Stargazing Live Observing Event
Guildford Astronomical Society
Newlands Corner, Shere Road, Guildford, Surrey GU4 8SE
Sat Apr 1, 2017
Time: 7.00 to 10.00 p.m.
The public’s attention will be focused once more on the night skies by BBC’s Stargazing Live series which will be broadcast from Tuesday 28th March to Thursday 30th. Following closely behind this will be another of Guildford Astronomical Society’s very well known and free observing events at Newlands Corner, Shere Road, Guildford, Surrey GU4 8SE. Everyone is welcome to join in the fun on Saturday 1st April, from 7.00 p.m. to 10.00 (and possibly later). There’ll be a nice crescent Moon visible for the 1st part of the evening and the giant planet Jupiter rises later in the evening and will be a brilliant object, with its 4 large moons clearly visible through our telescopes. In addition we will be showing you nebulae (gas clouds), star clusters and distant galaxies. There’s no age limit but we would expect children to be accompanied by an adult. Youngsters will enjoy the opportunity to be shown how to sketch the Moon’s craters by one of our astronomers. Through the kind offices of Surrey Wildlife Trust we will be using the Newlands Corner Visitor Centre for hot drinks, videos and displays and to answer questions about astronomy. Car parking is free. Remember to wrap up warm and wear wellies. We hope to see you there!
Transient events in the Universe: a talk by Professor Jocelyn Bell Burnell
Hampshire Astronomical Group
Cclanfield Memorial Hall, South Lane Clanfield Hants PO8 0RB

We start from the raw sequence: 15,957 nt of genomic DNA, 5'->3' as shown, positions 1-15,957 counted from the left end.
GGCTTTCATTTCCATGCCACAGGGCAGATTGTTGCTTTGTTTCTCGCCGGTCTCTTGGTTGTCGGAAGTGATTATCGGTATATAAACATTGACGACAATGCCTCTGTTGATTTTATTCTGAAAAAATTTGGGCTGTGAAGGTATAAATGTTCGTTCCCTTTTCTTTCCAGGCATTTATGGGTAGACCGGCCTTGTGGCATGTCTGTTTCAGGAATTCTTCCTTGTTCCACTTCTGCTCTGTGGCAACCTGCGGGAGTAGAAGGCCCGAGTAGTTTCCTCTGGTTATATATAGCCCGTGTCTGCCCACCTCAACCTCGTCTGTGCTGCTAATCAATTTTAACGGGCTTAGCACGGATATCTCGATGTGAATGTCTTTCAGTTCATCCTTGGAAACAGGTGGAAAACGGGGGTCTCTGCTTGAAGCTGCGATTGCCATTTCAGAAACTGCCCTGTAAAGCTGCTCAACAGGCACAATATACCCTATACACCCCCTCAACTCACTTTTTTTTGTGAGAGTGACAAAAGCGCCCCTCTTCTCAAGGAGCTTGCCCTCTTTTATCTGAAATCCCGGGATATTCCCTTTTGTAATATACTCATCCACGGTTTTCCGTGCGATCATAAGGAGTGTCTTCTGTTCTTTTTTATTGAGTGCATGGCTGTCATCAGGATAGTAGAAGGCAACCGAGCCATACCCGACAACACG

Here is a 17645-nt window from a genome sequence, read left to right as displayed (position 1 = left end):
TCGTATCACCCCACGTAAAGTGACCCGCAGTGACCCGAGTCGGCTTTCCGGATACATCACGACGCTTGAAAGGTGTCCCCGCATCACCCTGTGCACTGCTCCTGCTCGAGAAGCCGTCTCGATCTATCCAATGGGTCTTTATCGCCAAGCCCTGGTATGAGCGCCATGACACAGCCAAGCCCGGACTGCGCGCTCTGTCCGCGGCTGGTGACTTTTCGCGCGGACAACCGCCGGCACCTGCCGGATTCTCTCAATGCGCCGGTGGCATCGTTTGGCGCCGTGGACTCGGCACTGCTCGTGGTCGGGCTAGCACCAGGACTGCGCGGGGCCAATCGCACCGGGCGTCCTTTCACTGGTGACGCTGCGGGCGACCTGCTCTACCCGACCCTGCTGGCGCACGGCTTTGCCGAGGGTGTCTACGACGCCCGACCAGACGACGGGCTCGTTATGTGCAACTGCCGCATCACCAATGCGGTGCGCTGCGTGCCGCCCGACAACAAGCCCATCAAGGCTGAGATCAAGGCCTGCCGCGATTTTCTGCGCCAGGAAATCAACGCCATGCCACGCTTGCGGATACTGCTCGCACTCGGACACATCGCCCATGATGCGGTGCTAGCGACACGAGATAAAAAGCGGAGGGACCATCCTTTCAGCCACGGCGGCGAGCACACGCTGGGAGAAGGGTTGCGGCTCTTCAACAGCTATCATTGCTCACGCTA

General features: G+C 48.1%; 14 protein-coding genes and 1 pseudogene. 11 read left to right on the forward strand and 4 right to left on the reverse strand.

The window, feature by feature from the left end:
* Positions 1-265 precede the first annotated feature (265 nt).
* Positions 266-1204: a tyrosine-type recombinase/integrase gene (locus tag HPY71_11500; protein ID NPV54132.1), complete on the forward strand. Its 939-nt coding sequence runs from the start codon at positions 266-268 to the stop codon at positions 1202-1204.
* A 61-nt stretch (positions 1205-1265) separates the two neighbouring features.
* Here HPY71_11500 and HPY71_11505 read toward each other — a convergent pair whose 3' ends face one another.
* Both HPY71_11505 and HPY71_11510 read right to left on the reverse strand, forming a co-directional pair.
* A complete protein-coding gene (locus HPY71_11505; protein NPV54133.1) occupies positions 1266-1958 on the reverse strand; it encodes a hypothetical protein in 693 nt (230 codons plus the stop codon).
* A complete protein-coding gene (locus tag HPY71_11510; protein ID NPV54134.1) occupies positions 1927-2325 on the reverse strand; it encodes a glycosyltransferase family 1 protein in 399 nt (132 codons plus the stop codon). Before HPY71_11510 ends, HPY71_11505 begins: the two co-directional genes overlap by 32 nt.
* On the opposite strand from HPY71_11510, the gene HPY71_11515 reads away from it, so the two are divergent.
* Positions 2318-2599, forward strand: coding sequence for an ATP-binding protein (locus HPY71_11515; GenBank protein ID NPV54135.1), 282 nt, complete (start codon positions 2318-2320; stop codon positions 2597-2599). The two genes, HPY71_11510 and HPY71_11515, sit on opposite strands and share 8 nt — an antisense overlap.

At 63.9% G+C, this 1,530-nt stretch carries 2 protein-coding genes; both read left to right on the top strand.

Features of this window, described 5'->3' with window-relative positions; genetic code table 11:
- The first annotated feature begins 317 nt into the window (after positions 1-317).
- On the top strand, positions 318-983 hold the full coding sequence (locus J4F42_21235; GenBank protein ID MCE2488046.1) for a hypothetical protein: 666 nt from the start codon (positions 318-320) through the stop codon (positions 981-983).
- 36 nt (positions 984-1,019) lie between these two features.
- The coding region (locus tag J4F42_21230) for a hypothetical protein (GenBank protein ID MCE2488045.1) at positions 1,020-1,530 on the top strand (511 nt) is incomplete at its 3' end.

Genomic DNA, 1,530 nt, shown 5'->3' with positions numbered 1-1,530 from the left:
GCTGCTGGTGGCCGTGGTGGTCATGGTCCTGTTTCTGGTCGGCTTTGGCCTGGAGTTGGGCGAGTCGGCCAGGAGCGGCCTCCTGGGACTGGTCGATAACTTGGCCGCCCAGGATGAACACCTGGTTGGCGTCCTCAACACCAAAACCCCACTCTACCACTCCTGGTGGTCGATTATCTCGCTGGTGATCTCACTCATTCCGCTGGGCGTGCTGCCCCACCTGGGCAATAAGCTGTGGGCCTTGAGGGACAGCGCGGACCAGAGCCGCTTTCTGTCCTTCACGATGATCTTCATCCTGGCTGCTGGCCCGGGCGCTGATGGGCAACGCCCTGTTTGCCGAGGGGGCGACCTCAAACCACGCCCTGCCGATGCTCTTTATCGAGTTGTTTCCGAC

Fri Apr 21, 2017
Price: £3 at the door for non-members
Hampshire Astronomical Group is delighted to welcome Professor Jocelyn Bell Burnellfor our April public lecture.
Often when we view the Universe in a new way, new and unexpected phenomena are discovered. Recent developments in detectors (for example CCDs) and in computers are now allowing astronomers to search systematically for short duration phenomena – flares, bursts and other kinds of changes in the brightness of stars and galaxies. Some such phenomena were already known (supernovae, for example), and some have been accidentally discovered (gamma ray bursts, for example). There has also recently been more systematic searching for moving objects, such as asteroids that might impact the earth.
We are now entering a new phase with more and bigger telescopes, larger data flows, and observations with new, lower frequency, radio telescopes. This talk will describe this burgeoning field and speculate on what might be found.